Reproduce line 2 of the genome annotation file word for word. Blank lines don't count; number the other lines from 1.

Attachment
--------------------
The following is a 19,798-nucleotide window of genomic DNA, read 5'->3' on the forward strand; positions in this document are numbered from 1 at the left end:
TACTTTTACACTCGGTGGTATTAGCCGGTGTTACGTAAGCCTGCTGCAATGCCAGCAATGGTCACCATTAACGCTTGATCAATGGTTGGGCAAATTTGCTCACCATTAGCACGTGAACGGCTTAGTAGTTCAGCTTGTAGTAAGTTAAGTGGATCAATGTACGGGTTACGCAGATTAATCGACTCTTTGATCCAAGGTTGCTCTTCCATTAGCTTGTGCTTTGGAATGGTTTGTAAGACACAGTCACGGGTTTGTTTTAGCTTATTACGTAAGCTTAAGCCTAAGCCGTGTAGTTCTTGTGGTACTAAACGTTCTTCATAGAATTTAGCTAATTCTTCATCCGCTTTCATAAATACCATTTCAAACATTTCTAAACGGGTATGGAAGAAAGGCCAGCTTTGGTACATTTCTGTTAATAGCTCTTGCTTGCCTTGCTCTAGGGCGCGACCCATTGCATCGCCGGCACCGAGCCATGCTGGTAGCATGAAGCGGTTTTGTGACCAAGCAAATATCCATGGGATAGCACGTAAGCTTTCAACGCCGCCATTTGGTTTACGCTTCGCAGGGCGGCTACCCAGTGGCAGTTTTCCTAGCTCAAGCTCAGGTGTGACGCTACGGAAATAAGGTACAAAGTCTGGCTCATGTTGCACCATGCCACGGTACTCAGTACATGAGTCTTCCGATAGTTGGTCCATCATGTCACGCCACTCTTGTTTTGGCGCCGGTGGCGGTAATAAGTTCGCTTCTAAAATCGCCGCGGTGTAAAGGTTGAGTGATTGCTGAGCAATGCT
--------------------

TACTTTTACACTCGGTGGTATTAGCCGGTGTTACGTAAGCCTGCTGCAATGCCAGCAATGGTCACCATTAACGCTTGATCAATGGTTGGGCAAATTTGCTCACCATTAGCACGTGAACGGCTTAGTAGTTCAGCTTGTAGTAAGTTAAGTGGATCAATGTACGGGTTACGCAGATTAATCGACTCTTTGATCCAAGGTTGCTCTTCCATTAGCTTGTGCTTTGGAATGGTTTGTAAGACACAGTCACGGGTTTGTTTTAGCTTATTACGTAAGCTTAAGCCTAAGCCGTGTAGTTCTTGTGGTACTAAACGTTCTTCATAGAATTTAGCTAATTCTTCATCCGCTTTCATAAATACCATTTCAAACATTTCTAAACGGGTATGGAAGAAAGGCCAGCTTTGGTACATTTCTGTTAATAGCTCTTGCTTGCCTTGCTCTAGGGCGCGACCCATTGCATCGCCGGCACCGAGCCATGCTGGTAGCATGAAGCGGTTTTGTGACCAAGCAAATATCCATGGGATAGCACGTAAGCTTTCAACGCCGCCATTTGGTTTACGCTTCGCAGGGCGGCTACCCAGTGGCAGTTTTCCTAGCTCAAGCTCAGGTGTGACGCTACGGAAATAAGGTACAAAGTCTGGCTCATGTTGCACCATGCCACGGTACTCAGTACATGAGTCTTCCGATAGTTGGTCCATCATGTCACGCCACTCTTGTTTTGGCGCCGGTGGCGGTAATAAGTTCGCTTCTAAAATCGCCGCGGTGTAAAGGTTGAGTGATTGCTGAGCAATGCT